6. They do look like delicious and spicy meatballs! Love love love. I am a great fan of Indian food. Never attempt to cook any though. Ecurry.com is my favorite site too.

    • Yes, they have a resemblance to meatballs. Love ecurry.com too. Soma is always helpful with the information she has. You should definitely try cooking Indian!

  7. Looks and sounds amazing!

  8. What a divine dish! The flavors must be just amazing.

    Thanks for your comment and kind words!



  9. I love when I learn something while spending time doing something I love, like reading blogs:) Indian Chinese food sounds heavenly, as I truly enjoy both cuisines. This is a great “version” of the hot slaw, and I would love to try making it once I am back in the U.S.
    I veered a bit off with my recipe swap, but I stayed in the spirit of the event:)
    BTW, how interesting that you studied Russian! My daughter is studying it and History ad UC Berkeley.

    • I loved your story and the recipe associated with this month’s swap. The recipe swap is a great way to get different takes and perspectives of a single recipe. Good to hear your daughter is learning Russian- I love russian culture and their history.

  10. Oh gosh, I love good greasy Indian take out food more than anything. And of course, yours looks so much prettier than greasy take-out. What an absolutely fabulous take on the swap…you really thought outside the box. I love it!

  11. This looks awesome, I’m definitely going to have to give it a shot. Side note – I live in Cincinnati, Ohio and our one Indian restaurant has both chili paneer and chili chicken (both of which are amazing) although I’m not sure if it’s like the version you’re talking about

    • Lucky you! I actually don’t live close to any Indian restaurant, but even at its best Indian food is not the same as what you get back home in India. I am so glad to be going home for a vacation again this year- I am really going to freak out on all possible roadside food.

  12. wow! looks tasty dear 🙂

  13. They look amazing! I thought they were meatballs for a second. I definitely would have eaten more veggies if they looked like this when I was growing up.

  14. I am going to have to find and Indian Chinese restaurant/take away here in Scotland – this recipe looks amazing!

  15. the manchurian looks mind blowingly good. i am suddenly craving a whole month of only indo chinese food! yumm

  16. If you’re ever in NYC, check out ChineseMirch. So good! Can’t wait to see if you post any other Indian-Chinese recipes.

  17. your images are gorgeous! and those fritter look so very flavorful, I would love to try a few of those babies! Perfect presentation!

  18. Great addition to the recipe swap and such lovely photography – you’ve inspired me to go out and obtain some more props to make my images a little nicer

  19. This looks flat out delicious and I’m so glad you shared it; I doubt I would have come across anything like this in my search. Just fabulous…I’m coming over too…see ya in a minute!

  20. Mmmm that looks so yummy! I have eaten Chinese food in India and I agree… it is totally different than the Chinese food you get around the world! 🙂
    Great pics!!!

  21. you make mouthwatery dishes…love your presentation n gorgeous cliks dear..
    Tasty Appetite

  22. Oh my goodness, these look delicious. And as someone with serious food allergies I’m extra excited because I CAN EAT ALL THE INGREDIENTS IN THIS RECIPE! Bookmarking – saving – making at a later date. Thanks lady! Great swap.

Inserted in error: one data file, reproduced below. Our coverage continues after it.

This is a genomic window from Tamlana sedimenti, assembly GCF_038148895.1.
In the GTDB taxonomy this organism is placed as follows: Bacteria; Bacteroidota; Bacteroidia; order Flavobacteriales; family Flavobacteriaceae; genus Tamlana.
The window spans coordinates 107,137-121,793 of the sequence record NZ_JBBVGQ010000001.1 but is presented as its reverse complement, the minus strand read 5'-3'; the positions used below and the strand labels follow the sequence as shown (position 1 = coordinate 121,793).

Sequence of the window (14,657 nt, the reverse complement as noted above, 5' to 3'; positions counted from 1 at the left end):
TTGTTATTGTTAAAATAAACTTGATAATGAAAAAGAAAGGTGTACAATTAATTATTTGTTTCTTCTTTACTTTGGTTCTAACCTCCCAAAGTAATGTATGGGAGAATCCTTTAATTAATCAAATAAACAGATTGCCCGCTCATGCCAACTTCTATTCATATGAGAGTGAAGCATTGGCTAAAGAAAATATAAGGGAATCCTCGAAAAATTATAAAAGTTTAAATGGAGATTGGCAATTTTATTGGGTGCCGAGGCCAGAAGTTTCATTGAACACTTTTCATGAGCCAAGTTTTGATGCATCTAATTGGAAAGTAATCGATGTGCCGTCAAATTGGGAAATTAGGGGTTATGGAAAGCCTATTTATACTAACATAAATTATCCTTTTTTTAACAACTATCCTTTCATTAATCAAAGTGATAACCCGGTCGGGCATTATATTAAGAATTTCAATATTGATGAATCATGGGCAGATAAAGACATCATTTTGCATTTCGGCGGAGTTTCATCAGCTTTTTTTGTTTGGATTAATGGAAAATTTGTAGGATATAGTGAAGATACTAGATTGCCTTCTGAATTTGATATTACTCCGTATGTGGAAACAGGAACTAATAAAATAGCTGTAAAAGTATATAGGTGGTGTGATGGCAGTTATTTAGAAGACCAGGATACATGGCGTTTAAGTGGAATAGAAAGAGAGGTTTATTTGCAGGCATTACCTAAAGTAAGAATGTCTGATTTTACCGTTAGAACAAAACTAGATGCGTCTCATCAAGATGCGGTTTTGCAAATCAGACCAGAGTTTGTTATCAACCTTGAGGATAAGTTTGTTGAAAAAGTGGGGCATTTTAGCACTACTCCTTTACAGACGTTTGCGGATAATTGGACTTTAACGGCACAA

23. Hi Shumaila! This is my first time here, so I spent some time browsing around. Such a wonderful blog! And this looks so delicious! I think every country (somewhat) has their version of Chinese food. My Chinese husband always says Chinese food in Japan is for Japanese people. Right. But the taste is quite familiar and I actually enjoy our version of Chinese food too. I’m sure Indo-Chinese food is the same way. Either way, this just looks so good that no one would care at the end. 😉 Yummy!!

  24. Your photos are gorgeous! The food sounds scrumptious; I’m a big fan of Indian food and can’t wait to try this Chinese-edged dish. Great swap!

  25. Never knew there’s was an indo-chinese cuisine, This looks delicious, am known not to like cabbage but my you got me craving for this dish. Yummy!!

  26. Oh wow…I have never had Indian Chinese food, but it sounds like a great combo. The cabbage fritters in the spicy gravy look so good…I can’t wait to try your recipe!

  27. I have just “shifted” from the US to India and found your recipe by chance on foodgawker! Just like your friend in Moscow, I too have fallen for Indian-Chinese food (ah!! Sooo good!!!) and I seriously cannot wait to make this recipe 🙂 … preferably this evening 🙂 I’ll also keep your blog handy! So glad I found it.

  28. Pingback: great indian food recipes | The Food Network

  29. These look so gorgeous! They are definitely going on my list for this week. I have a huge cabbage in my fridge with Manchurian written all over it now, can’t wait, this is my type of comfort food!!

  30. Pingback: Garam Masala Tuesdays: Chilli Chicken Bread Pizza «

  31. Anna on 7 March, 2013 at 1:26 pm said:

    I’ve recently stumbled upon your site and been studying your vegetarian recipes like crazy since (my BF is vegetarian, so cooking for him requires extra effort). I personally dislike many vegetarian dishes – I think they’re kinda tasteless 🙁 But I was thrilled to find your recipes – they’re such a nice, tasty change from what we’re used to! I’m definitely going to try a bunch of them on my boyfriend 🙂
    I was also surprised to read here that you studied in Moscow – I actually live here! What university did you study at? And which restaurant did you have in mind? We definitely don’t have enough of indian restaurants here, so I’d be happy to have some recommendations.
    Заранее большое спасибо 🙂

    • Thank you so much for leaving this comment:) I am glad you are enjoying the recipes:)
      I studied in People Friendships’ University. Did a course in Russian language and then worked for an Indian pharma company in Moscow. I remember Golden Buddha was one of the restaurants we used to visit and the food used to be pretty good, but this was more than 6 years back, so things might have changed. And I agree there weren’t many Indian restaurants when we were there. Please do let me know if you are looking for a specific recipe that your BF really enjoys in case you don’t find it on the blog.